As a security precaution, the second "undefine \%p" command erases the password from memory immediately after it is used, like the comment says (trailing comments in Kermit are set off from the command by a semicolon (;) or number-sign (#) surrounded by whitespace).

Now suppose you want your script to run unattended when nobody is there to type in the password. This is a classic problem. One solution is to start the script early, type the password, and then have the script wait until the the desired time to do its work, using Kermit's SLEEP command, e.g.:

  sleep 6000     ; Sleep 6000 seconds
  sleep 23:59:59 ; Sleep until just before midnight

But what if you want the script to run periodically as a cron job, in which case there isn't even a terminal at which to type in the password? Well, that's a tough one, and it's one of the reasons for the appearance of secure FTP servers and Kermit's features for taking advantage of them. But that's another story, covered elsewhere:

  http://www.columbia.edu/kermit/security.html

For example, if your version of C-Kermit was built with SSL/TLS security, and the server also supports SSL/TLS security, it is negotiated automatically. Various special commands can be used, but the only one that's required is SET AUTHENTICATION TLS VERIFY-FILE filename, that tells Kermit where to find the certificate file to be used to authenticate the FTP server.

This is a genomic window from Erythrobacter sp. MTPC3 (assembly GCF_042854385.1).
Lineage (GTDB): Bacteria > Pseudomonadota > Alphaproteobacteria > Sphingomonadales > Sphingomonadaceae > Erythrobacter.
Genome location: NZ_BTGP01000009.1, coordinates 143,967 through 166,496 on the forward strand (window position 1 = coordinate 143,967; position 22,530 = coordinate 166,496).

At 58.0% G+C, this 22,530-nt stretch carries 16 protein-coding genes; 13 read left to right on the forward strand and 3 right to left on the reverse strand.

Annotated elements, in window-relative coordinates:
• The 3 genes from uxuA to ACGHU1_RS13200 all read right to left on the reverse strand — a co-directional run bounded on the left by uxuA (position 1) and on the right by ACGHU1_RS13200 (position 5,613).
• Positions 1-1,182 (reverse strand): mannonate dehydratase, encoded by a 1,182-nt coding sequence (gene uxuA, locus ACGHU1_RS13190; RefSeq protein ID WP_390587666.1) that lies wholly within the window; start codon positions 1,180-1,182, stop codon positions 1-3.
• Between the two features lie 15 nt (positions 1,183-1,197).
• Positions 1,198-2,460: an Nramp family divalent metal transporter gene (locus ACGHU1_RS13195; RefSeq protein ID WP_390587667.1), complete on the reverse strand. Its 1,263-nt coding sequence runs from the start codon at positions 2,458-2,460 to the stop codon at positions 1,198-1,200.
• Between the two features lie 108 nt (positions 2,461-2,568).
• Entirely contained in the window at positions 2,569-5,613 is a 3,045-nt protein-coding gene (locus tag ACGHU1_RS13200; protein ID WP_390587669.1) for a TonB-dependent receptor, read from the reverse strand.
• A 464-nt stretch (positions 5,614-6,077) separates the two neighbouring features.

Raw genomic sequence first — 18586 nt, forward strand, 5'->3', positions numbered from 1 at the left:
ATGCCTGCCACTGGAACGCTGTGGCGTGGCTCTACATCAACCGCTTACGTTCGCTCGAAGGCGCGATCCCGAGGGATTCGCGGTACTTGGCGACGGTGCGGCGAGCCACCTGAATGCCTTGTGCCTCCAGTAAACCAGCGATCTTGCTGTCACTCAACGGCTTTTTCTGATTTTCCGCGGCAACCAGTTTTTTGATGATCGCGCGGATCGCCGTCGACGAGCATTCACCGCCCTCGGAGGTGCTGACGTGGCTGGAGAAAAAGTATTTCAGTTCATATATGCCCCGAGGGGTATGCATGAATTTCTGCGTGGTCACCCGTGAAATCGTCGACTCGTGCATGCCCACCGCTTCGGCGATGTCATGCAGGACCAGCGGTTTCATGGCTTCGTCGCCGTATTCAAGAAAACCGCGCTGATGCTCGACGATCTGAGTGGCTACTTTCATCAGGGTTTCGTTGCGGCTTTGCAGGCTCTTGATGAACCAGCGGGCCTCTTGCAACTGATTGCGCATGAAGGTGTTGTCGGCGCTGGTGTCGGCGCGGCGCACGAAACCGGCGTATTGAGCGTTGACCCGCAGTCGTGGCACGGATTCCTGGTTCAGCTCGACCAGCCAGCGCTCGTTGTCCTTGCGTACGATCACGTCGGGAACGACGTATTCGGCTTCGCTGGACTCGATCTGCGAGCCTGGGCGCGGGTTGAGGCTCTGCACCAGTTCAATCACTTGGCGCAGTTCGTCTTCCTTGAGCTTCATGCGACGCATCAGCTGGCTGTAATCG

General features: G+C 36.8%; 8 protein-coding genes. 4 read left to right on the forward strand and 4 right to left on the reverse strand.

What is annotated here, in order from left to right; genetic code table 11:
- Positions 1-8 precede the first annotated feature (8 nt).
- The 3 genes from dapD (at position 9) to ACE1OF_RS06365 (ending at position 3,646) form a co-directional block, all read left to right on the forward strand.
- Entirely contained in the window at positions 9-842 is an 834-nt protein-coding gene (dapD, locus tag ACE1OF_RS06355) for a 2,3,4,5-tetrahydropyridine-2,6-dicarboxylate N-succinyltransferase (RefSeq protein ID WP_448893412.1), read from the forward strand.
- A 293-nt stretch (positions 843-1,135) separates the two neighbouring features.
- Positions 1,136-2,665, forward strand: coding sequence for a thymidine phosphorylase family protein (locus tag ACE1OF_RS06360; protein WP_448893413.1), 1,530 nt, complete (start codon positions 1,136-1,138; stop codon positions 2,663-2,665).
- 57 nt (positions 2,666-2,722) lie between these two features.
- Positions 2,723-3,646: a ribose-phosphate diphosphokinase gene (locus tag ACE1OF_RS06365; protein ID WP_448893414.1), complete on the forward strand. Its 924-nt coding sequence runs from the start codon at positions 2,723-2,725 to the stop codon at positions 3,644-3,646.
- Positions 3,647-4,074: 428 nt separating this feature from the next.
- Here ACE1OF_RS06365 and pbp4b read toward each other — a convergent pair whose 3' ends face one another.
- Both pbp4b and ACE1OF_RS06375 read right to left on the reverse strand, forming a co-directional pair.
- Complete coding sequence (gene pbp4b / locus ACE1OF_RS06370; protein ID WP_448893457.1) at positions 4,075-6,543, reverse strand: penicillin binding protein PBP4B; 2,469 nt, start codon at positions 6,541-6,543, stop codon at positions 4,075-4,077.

EXAMPLE 3: PASSING PARAMETERS FROM THE COMMAND LINE

Let's generalize our little script to accept a host and a filename from the command line.

  #!/usr/local/bin/kermit +
  if < \v(argc) 3 exit 1 Usage: \%0 host file
  ftp open \%1 /anonymous
  if fail exit 1 \%1: Connection failed
  if not \v(ftp_loggedin) exit 1 Login failed
  lcd ~/download
  if fail exit 1 cd ~/download: \v(errstring)
  ftp get /binary \%2:
  if fail exit 1 ftp get \%2: \v(ftp_message)
  ftp bye
  exit

Here we have simply replaced the host and file names by variables, \%1 and \%2, whose values are set automatically by Kermit from the command-line arguments. These are similar to the $1 and $2 Shell variables.

Let's call this version of the script getfile, since it's not just getting new drivers any more; you can use it to get any file from any host that accepts anonymous logins. \v(argc) is a built-in variable that says how many "arguments" there were on the command line, including the name of the script itself.

Assuming getfile is installed as a Kerbang script in your PATH, now you can give commands such as these at the shell prompt (or in a shell script):

  getfile support.scsicorp.com drivers/scsidrivers.zip
  getfile kermit.columbia.edu kermit/archives/ckermit.tar.gz

If you run getfile without supplying the parameters it needs (host name and file name), it prints a usage message and exits with a failure code.

The command line arguments are passed to the script as:

  \%0   The name of the script
  \%1   The first command-line argument
  \%2   The second command-line argument

Of course you can have more than 2 command-line arguments.

EXAMPLE 4: SUPPLYING DEFAULT PARAMETERS